Glowworm Friends
   The first toy line I ever collected, I was up to my armpits in these things before the plates of my skull had even finished fusing. Like Smurfs, these guys all lived together in their own charming little slice of communism, probably called Bugland or Glowland or something, and used their individual skills to entertain one another and repeatedly thwart whoever it was who wanted to murder and devour them. For most of my life, however, I was under the false impression that they were called "Glowbugs". Even my parents called them Glowbugs, and would trick me into eating bread by calling it "Glowbug" bread. Why did they have to trick me into eating Bread? I honestly can't remember, but I'm sure it was a better story than you.


Glowworm FRAUDS
   What's a mom to do when her naive toddler is eagerly awaiting more "glowbugs" but Kiddie City is all the way across town? Knock-offs to the rescue! I knew there was something fishy about these imitations, but as I had no concept of "intellectual property" at that age, I just assumed these were special characters from some far-off land where everyone is designed in a completely different artistic style and from low-grade materials.


   Obviously, these guys are much more interesting and meaningful to me than the real deal, and I still proudly display the worm king in a highly visible corner of my bedroom, to impress "the ladies" till the end of time.


   You know...all those ladies?...I'm practically drowning in them.


Nickelodeon "Thingmaker" characters

   The Nickelodeon Thingmaker was the entertainment juggernaut's answer to the more renowned Creepy Crawlers Thingmaker, and one that fell flat on its freaky, orange face. This particular thingmaker, you see, didn't make things you could actually keep. It didn't even make things you could eat. What it made were slimy, gelatinous shapes that would eventually dry up and wither like inedible, razor-edged beef jerky. Yes, razor-edged. The packaging warned us to throw away our "things" before they developed sharp edges, and they definately weren't kidding.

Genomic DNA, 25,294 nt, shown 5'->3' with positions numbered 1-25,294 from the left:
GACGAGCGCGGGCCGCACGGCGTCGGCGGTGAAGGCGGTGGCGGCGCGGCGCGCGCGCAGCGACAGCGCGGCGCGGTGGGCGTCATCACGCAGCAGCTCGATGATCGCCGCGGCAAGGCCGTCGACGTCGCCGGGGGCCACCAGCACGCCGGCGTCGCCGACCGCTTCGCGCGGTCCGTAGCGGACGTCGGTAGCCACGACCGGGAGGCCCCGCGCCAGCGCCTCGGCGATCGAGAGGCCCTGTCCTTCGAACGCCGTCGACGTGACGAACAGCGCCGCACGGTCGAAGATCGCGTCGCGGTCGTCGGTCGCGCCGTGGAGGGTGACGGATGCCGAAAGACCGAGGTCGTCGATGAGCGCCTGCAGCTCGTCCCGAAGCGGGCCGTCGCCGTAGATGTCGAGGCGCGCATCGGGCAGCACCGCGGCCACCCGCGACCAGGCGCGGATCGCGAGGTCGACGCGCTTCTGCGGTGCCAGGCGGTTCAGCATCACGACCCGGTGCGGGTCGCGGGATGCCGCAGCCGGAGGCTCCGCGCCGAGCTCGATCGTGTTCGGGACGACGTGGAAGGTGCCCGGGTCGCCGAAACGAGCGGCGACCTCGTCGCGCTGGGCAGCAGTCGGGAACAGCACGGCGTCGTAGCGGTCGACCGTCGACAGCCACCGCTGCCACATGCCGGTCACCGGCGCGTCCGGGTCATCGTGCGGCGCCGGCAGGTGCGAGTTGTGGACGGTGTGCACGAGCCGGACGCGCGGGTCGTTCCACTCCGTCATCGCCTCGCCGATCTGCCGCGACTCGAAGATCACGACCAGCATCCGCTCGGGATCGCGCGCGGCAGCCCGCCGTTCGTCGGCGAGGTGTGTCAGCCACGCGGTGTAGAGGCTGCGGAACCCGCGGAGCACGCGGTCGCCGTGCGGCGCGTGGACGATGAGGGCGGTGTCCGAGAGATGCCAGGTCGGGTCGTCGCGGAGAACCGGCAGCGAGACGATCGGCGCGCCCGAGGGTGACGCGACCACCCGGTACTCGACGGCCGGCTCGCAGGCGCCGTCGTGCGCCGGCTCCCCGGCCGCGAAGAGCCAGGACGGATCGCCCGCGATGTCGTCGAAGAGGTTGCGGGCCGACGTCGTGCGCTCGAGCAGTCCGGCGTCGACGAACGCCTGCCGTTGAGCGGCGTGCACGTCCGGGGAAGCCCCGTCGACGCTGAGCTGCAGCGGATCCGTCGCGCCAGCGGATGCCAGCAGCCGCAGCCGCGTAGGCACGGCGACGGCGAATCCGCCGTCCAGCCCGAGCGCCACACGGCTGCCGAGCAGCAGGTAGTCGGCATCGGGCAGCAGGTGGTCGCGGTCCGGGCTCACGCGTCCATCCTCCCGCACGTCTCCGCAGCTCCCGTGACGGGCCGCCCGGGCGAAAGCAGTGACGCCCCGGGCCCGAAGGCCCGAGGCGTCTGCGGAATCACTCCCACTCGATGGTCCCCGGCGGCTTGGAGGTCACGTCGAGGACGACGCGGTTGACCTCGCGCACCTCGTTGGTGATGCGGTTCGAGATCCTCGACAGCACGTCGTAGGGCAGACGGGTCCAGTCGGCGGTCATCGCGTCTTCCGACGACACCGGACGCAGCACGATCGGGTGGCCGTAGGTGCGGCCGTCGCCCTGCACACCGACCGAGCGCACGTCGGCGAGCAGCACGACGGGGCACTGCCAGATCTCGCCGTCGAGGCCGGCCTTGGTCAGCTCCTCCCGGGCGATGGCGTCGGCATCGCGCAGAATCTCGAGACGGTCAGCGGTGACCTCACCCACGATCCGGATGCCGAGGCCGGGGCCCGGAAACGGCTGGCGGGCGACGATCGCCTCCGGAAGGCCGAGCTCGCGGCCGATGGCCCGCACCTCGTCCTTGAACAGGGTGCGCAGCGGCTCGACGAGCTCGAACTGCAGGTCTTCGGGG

I've gotta hand it to them, though, for coming up with such fantastic ideas for molds. Seen above are Icky Bod (who's package boasts that he "Gives new meaning to the term, Armed and Dangerous!") Mutoid ("With the body of an insect and the face of a monster, he's built to bug people"), Skeletick ("These guys always argue over who got the looks and who got the brains") and Clot Popper ("He may look like a rejected organ, but this guy's all heart"). The molds themselves were nothing but a specially-shaped plastic blister attached to a card (you literally paid for an empty package) but the artwork is pretty cool...right? I shouldn't have to tell you that I absolutely love the "Skeletick" illustration.


   I purchased these back in 2005 from Clawmark toys, which had only a limited supply. Personally collected in Japan by the couple who run the site, they actually sold quite poorly, and will likely never see the light of day in the west ever again. Originally distributed in chocolate coated capsules, these styleish little choking hazards star in their own "pokemon"-style adventure on the Gameboy Advance, which also never made it stateside.


   Interestingly, many of the chocovaders are based directly off real-world UFO reports, including the silvery-blue goblin and giant brain seen here. The octopoid critter in the second row, however, is the traditional Japanese concept of a "martian", as seen in such properties as the Metal Slug arcade games and Puni Puni Poemi anime.


   Fun fact: the purple, tentacled monster in the banner on my main page is official choco-vaders artwork.


"SUPER CHANGE Evil Eradicator"

   A truly confounding bootleg from the local dollar store, this unofficial spider-man figure comes on a card back clearly stolen from some other generic toy line (complete with instructions for a plastic bat or spider you can "dangle in the air") with a troupe of pint-sized clones (one of which has very pronounced breasts) and a spider-flag that I assume is used to claim things as their own.